Thursday, November 5, 2009

Another Dead Reporter

Writing in response to another murdered journalist in Durango, Darío Ramírez, the director of Article 19 for Mexico and Central America, sees a bleak outlook for Mexico's reporters:
We continue counting victims. We continue receiving a message of inadequacy from the authorities tasked securing and administering justice. We continue seeing how insecurity feeds and incites future acts of violence. We continue worrying about simulating a democratic Mexico that doesn't exist. Because in every democracy, the exercise of a free press in a safe setting is an indispensable element.

"Kill the messenger" has a damaging effect on all of society. The violence toward our media outlets is generating a significant degree of self-censorship. This cannot be a protective measure. Journalists are no longer investigating, corroborating, questioning and arguing over informative pieces because no article is worth a life. As long as this phenomenon continue rooting itself, society moves toward the abyss of ignorance and we distance ourselves from neutral, correct, and timely information that fosters reflection about our nation, governors, public policies and political parties, among many other issues.

The cold-blooded murder of Bladimir Antuna is a new opportunity to see the evident process of decomposition of the system in which we live. It shows us something beyond indifference from the federal and local authorities. It shows us that censorship through murder is being established as a constant factor in the country.

How can we prevent cases like those of Bladimir Antuna (Durango, November 2009), Norberto Miranda Madrid (Chihuahua, September 2009), Martín Javier Miranda Avilés (Michoacán, July 2009), Juan Daniel Martínez Gil (Guerrero, July 2009), Carlos Ortega Melo Samper (Durango, May 2009), Eliseo Barrón Hernández (Durango, May 2009), Jean Paul Ibarra Ramírez (Guerrero, February 2009), Luis Daniel Méndez Hernández (Veracruz, February 2009), Juan Carlos Hernández Mundo (Guerrero, February 2009)? Is the plan to sit down to read newspapers chockfull of official information in which we can rely on only what it is advantageous for the authorities to tell us? Is it that as a society we have closed ourselves off from our thirst for information to unmask corruption and poor government, to have our eyes and ears in those corners of public life that interest us? Are we going to renounce the path of being able to decide, denounce, and make decisions? As a society, we must protect the messenger.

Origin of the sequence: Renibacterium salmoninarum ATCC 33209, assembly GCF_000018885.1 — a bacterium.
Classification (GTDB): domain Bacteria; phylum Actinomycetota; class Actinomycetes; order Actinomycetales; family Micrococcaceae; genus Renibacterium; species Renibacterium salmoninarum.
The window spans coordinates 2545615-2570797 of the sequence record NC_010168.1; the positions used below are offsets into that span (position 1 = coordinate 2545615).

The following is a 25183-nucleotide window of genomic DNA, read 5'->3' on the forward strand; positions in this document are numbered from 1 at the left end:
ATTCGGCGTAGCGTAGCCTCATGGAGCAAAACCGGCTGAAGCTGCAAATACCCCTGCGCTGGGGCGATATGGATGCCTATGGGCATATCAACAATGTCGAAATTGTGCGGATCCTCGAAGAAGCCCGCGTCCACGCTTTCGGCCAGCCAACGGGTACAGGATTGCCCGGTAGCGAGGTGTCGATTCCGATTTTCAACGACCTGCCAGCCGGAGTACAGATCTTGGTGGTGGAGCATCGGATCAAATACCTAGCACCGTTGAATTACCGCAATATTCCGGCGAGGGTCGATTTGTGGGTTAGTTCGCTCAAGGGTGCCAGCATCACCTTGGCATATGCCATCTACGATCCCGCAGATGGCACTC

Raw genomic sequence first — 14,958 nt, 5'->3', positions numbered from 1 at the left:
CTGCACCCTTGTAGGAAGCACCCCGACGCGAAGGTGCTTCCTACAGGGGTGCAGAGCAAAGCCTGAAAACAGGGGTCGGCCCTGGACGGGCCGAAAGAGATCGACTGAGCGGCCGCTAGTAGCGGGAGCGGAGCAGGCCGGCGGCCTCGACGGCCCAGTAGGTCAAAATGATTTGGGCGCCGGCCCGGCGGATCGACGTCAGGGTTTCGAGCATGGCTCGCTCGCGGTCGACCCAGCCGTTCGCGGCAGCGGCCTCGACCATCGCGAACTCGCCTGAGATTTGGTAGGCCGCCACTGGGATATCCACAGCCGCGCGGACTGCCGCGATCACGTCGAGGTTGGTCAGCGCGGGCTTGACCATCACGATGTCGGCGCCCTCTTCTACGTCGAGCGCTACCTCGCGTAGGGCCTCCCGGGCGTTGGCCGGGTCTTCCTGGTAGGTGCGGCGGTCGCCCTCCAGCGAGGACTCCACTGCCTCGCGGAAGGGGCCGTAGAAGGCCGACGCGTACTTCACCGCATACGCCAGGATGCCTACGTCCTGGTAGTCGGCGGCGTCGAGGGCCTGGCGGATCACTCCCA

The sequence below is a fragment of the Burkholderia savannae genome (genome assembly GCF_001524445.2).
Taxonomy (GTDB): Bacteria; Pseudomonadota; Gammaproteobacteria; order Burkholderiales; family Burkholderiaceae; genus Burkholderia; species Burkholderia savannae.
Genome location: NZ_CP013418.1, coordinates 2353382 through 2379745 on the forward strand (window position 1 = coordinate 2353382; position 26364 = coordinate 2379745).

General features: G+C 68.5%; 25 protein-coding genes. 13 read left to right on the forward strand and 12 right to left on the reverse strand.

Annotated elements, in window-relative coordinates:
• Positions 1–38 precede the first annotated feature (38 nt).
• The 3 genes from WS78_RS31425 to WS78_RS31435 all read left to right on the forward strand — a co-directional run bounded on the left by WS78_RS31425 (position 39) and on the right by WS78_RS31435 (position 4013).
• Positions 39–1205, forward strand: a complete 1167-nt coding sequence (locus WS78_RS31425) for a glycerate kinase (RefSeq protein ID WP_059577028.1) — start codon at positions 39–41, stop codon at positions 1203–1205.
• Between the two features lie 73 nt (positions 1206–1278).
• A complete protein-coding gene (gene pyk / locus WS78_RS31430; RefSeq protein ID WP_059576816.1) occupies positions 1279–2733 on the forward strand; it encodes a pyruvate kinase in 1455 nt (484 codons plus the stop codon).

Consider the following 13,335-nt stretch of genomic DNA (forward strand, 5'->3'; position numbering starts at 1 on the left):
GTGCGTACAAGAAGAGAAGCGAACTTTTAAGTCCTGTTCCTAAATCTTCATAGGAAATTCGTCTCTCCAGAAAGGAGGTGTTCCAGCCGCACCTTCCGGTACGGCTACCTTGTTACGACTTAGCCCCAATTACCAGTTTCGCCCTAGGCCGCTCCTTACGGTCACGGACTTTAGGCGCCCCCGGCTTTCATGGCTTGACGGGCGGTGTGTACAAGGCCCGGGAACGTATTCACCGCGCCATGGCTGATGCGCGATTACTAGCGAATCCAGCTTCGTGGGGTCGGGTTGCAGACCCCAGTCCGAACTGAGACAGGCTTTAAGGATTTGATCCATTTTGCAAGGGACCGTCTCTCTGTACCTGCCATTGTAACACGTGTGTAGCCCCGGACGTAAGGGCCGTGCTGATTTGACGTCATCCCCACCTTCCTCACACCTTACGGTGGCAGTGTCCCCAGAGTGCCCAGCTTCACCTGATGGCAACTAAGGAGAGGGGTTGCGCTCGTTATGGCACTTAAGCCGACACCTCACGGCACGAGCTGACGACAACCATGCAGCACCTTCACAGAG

One thing I think it may be worth mentioning is that there is a salutary effect for many politicians in not enacting more robust protections of journalists, at least in the short term. (In the long run, of course, politicians would be as threatened by anyone by a breakdown in a free press and the consequent weakening of a free society.) Tenacious journalists scare politicians, especially those with some skeletons, while journalists that are cowed by drug-dealers are also not as likely to be very dogged in chasing political wrongdoing. I'm not saying that individual politicians are consciously choosing to expose reporters to mortal danger, but trying to get a legislative body to act against its immediate interest is a tricky matter, and one that would require a greater grass-roots outcry.


jd said...

FYI Article 19 is a large press freedom org based in England; Ramirez is the CentAm/Mexico regional head.

There's probably some truth to what you say, but there's probably also an element of not wanting to admit the truth - that arresting the perps and protecting others might not be possible. Forget Iraq and Somalia - better comparisons for journalist danger are the Philippines and Colombia up until a few years ago, each like Mexico nominally a democracy but one where the state lacked a monopoly of force in some areas. Per capita, Guatemala and Honduras have had similar issues. Russia has had similar numbers of killings but is different insofar as it's much closer to a straight up gangster-state. Obviously, self-censorship and repression can reach levels where violence is no longer necessary (as in many dictatorships) but in a democracy like Mexico these numbers are a bad sign. Actually, to me, forget the drug war murders obsession, the dead reporters are a much more damning symbol of Mexico's security/impunity problem.

pc said...

Thanks for the Article 19 info, don't know why I made that assumption. Correction forthcoming. I agree that killing reporters is a really serious indictment of the state in the way that 6000 murders (in a country of 100 million plus) isn't necessarily. I also think it is really dangerous for Mexico, I dont mean to suggest otherwise. Unfortunately, since it's not really a new problem (I mean, it didn't just start last year) and Mexico's politicians could have made a much greater effort to condemn journalistic intimidation years ago, it seems like something that's going to have a hard time making it to the front of the political agenda without a push. Something like the National Security Pact publicity drive toward the end of last year could probably do it, but, oddly, the media hasn't really gotten behind the issue the way it has with other issues.